The accumulated plant debris of the forest floor, important as a means of returning nutrients to the soil and as a fuel for fire. Can inhibit germination in some species.
Little Knife Portage
A 5 rod Border Route portage between Ottertrack and Knife Lakes.
Little Vermilion Narrows
The Border Route channel connecting Sandpoint and Little Vermilion Lakes at the extreme western end of the BWCAW.
The bottom of the lake basin colonized by macrovegetation. For the BWCA, generally considered to be waters to 15' in depth.
Soils with a particle size midway between the fine particles of the clays and the large particles of sand.
The extension of a larger body; used in the description of glaciers, lichens, and leaf form, among others. The Superior Lobe, for example, was a great tongue of ice out of the Superior Basin which reached as far south as the Twin Cities some 20,000 years ago.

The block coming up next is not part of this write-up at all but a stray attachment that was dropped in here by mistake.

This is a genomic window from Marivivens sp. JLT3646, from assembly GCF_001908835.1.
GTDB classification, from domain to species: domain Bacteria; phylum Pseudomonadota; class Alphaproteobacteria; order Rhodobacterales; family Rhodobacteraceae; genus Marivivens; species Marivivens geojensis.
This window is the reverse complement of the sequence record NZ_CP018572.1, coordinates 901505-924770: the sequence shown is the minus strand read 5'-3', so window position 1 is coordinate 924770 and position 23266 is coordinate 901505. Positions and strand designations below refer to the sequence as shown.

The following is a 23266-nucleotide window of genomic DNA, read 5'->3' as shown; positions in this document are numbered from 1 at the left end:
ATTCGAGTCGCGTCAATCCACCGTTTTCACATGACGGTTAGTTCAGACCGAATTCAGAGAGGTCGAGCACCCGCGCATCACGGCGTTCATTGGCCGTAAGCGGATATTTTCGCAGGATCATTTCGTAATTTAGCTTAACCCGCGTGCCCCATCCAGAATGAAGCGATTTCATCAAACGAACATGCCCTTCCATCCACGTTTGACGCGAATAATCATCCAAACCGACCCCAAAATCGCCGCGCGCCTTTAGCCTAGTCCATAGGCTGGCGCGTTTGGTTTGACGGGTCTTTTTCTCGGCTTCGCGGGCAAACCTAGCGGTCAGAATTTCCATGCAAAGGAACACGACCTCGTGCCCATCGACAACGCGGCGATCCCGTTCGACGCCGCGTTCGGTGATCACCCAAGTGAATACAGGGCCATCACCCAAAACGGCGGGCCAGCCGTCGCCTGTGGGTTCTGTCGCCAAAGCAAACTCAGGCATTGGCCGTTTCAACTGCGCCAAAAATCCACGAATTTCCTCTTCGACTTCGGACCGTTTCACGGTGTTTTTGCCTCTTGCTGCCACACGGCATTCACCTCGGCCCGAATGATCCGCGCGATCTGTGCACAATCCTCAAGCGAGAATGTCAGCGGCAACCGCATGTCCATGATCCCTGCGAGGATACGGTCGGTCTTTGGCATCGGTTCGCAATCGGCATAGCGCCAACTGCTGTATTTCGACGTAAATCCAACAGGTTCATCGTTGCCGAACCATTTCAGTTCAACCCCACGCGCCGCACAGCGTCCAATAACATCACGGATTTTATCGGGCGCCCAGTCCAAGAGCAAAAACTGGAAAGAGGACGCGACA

Windblown glacial deposits, often covering vast areas. Made up largely of silt size, angular particles, with strong water holding ability. Extremely fertile and a major contribution to the highly productive agricultural lands of the Midwest to the south.
The voice of the wilderness, in summer anyway. A circumpolar diving bird (Gavia immer) known in Britain as the Great Northern Diver. Mag in the Ojibwe.
Loon Lake Portage
An 80 rod Border Route portage between Loon Lake and the Loon River.
A caterpillar in which some or all of the middle abdominal prolegs are wanting and which moves by placing the posterior part of the abdomen next to the thorax, forming a loop of the intervening segments, then extending the anterior part of the body forward.